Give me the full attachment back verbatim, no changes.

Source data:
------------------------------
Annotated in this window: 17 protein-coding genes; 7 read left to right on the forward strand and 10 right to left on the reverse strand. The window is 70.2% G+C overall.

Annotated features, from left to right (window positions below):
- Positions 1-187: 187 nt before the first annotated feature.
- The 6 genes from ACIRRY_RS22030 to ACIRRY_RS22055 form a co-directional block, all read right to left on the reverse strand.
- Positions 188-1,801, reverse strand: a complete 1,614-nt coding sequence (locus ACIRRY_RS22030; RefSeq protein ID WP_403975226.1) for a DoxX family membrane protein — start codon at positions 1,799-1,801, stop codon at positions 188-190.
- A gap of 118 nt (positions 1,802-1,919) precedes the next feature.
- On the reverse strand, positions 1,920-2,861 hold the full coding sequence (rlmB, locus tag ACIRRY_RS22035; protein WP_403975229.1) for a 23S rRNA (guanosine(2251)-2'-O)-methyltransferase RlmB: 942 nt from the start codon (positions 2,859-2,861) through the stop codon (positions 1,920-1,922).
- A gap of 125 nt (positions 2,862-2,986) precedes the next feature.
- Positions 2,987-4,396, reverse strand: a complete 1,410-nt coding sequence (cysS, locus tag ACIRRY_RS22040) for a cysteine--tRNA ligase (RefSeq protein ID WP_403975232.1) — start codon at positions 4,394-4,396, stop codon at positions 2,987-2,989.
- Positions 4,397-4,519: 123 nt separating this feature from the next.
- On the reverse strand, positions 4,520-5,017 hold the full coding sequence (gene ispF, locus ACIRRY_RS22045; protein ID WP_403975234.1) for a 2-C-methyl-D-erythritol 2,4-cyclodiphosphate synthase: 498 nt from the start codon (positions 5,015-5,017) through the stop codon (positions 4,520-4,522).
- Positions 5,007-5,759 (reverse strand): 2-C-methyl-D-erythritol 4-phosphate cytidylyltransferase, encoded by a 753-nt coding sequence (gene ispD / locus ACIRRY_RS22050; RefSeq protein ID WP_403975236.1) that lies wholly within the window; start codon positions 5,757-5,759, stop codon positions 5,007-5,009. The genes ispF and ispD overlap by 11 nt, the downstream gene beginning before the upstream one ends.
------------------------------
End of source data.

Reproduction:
Annotated in this window: 17 protein-coding genes; 7 read left to right on the forward strand and 10 right to left on the reverse strand. The window is 70.2% G+C overall.

Annotated features, from left to right (window positions below):
- Positions 1-187: 187 nt before the first annotated feature.
- The 6 genes from ACIRRY_RS22030 to ACIRRY_RS22055 form a co-directional block, all read right to left on the reverse strand.
- Positions 188-1,801, reverse strand: a complete 1,614-nt coding sequence (locus ACIRRY_RS22030; RefSeq protein ID WP_403975226.1) for a DoxX family membrane protein — start codon at positions 1,799-1,801, stop codon at positions 188-190.
- A gap of 118 nt (positions 1,802-1,919) precedes the next feature.
- On the reverse strand, positions 1,920-2,861 hold the full coding sequence (rlmB, locus tag ACIRRY_RS22035; protein WP_403975229.1) for a 23S rRNA (guanosine(2251)-2'-O)-methyltransferase RlmB: 942 nt from the start codon (positions 2,859-2,861) through the stop codon (positions 1,920-1,922).
- A gap of 125 nt (positions 2,862-2,986) precedes the next feature.
- Positions 2,987-4,396, reverse strand: a complete 1,410-nt coding sequence (cysS, locus tag ACIRRY_RS22040) for a cysteine--tRNA ligase (RefSeq protein ID WP_403975232.1) — start codon at positions 4,394-4,396, stop codon at positions 2,987-2,989.
- Positions 4,397-4,519: 123 nt separating this feature from the next.
- On the reverse strand, positions 4,520-5,017 hold the full coding sequence (gene ispF, locus ACIRRY_RS22045; protein ID WP_403975234.1) for a 2-C-methyl-D-erythritol 2,4-cyclodiphosphate synthase: 498 nt from the start codon (positions 5,015-5,017) through the stop codon (positions 4,520-4,522).
- Positions 5,007-5,759 (reverse strand): 2-C-methyl-D-erythritol 4-phosphate cytidylyltransferase, encoded by a 753-nt coding sequence (gene ispD / locus ACIRRY_RS22050; RefSeq protein ID WP_403975236.1) that lies wholly within the window; start codon positions 5,757-5,759, stop codon positions 5,007-5,009. The genes ispF and ispD overlap by 11 nt, the downstream gene beginning before the upstream one ends.